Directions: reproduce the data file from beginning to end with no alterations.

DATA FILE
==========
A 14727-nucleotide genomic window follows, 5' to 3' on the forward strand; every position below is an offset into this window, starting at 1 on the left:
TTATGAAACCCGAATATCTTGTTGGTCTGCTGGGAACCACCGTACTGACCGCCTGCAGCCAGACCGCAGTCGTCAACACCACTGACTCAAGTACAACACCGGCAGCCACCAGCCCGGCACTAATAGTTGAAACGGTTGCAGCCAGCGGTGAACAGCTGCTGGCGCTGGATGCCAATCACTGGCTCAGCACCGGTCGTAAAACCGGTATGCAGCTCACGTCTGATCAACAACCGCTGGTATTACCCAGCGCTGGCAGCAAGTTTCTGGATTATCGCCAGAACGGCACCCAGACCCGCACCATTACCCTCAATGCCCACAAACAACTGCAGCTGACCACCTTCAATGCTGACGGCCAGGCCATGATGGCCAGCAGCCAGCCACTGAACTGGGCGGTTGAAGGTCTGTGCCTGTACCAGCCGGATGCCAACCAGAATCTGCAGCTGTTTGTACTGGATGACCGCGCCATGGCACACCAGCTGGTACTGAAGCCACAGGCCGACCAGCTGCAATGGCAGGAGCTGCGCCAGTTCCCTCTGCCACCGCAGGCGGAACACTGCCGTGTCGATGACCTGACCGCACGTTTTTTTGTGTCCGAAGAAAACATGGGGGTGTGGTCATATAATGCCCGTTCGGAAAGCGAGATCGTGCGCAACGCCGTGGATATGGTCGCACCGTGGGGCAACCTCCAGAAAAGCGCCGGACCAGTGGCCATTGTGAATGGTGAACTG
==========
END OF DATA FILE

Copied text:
A 14727-nucleotide genomic window follows, 5' to 3' on the forward strand; every position below is an offset into this window, starting at 1 on the left:
TTATGAAACCCGAATATCTTGTTGGTCTGCTGGGAACCACCGTACTGACCGCCTGCAGCCAGACCGCAGTCGTCAACACCACTGACTCAAGTACAACACCGGCAGCCACCAGCCCGGCACTAATAGTTGAAACGGTTGCAGCCAGCGGTGAACAGCTGCTGGCGCTGGATGCCAATCACTGGCTCAGCACCGGTCGTAAAACCGGTATGCAGCTCACGTCTGATCAACAACCGCTGGTATTACCCAGCGCTGGCAGCAAGTTTCTGGATTATCGCCAGAACGGCACCCAGACCCGCACCATTACCCTCAATGCCCACAAACAACTGCAGCTGACCACCTTCAATGCTGACGGCCAGGCCATGATGGCCAGCAGCCAGCCACTGAACTGGGCGGTTGAAGGTCTGTGCCTGTACCAGCCGGATGCCAACCAGAATCTGCAGCTGTTTGTACTGGATGACCGCGCCATGGCACACCAGCTGGTACTGAAGCCACAGGCCGACCAGCTGCAATGGCAGGAGCTGCGCCAGTTCCCTCTGCCACCGCAGGCGGAACACTGCCGTGTCGATGACCTGACCGCACGTTTTTTTGTGTCCGAAGAAAACATGGGGGTGTGGTCATATAATGCCCGTTCGGAAAGCGAGATCGTGCGCAACGCCGTGGATATGGTCGCACCGTGGGGCAACCTCCAGAAAAGCGCCGGACCAGTGGCCATTGTGAATGGTGAACTG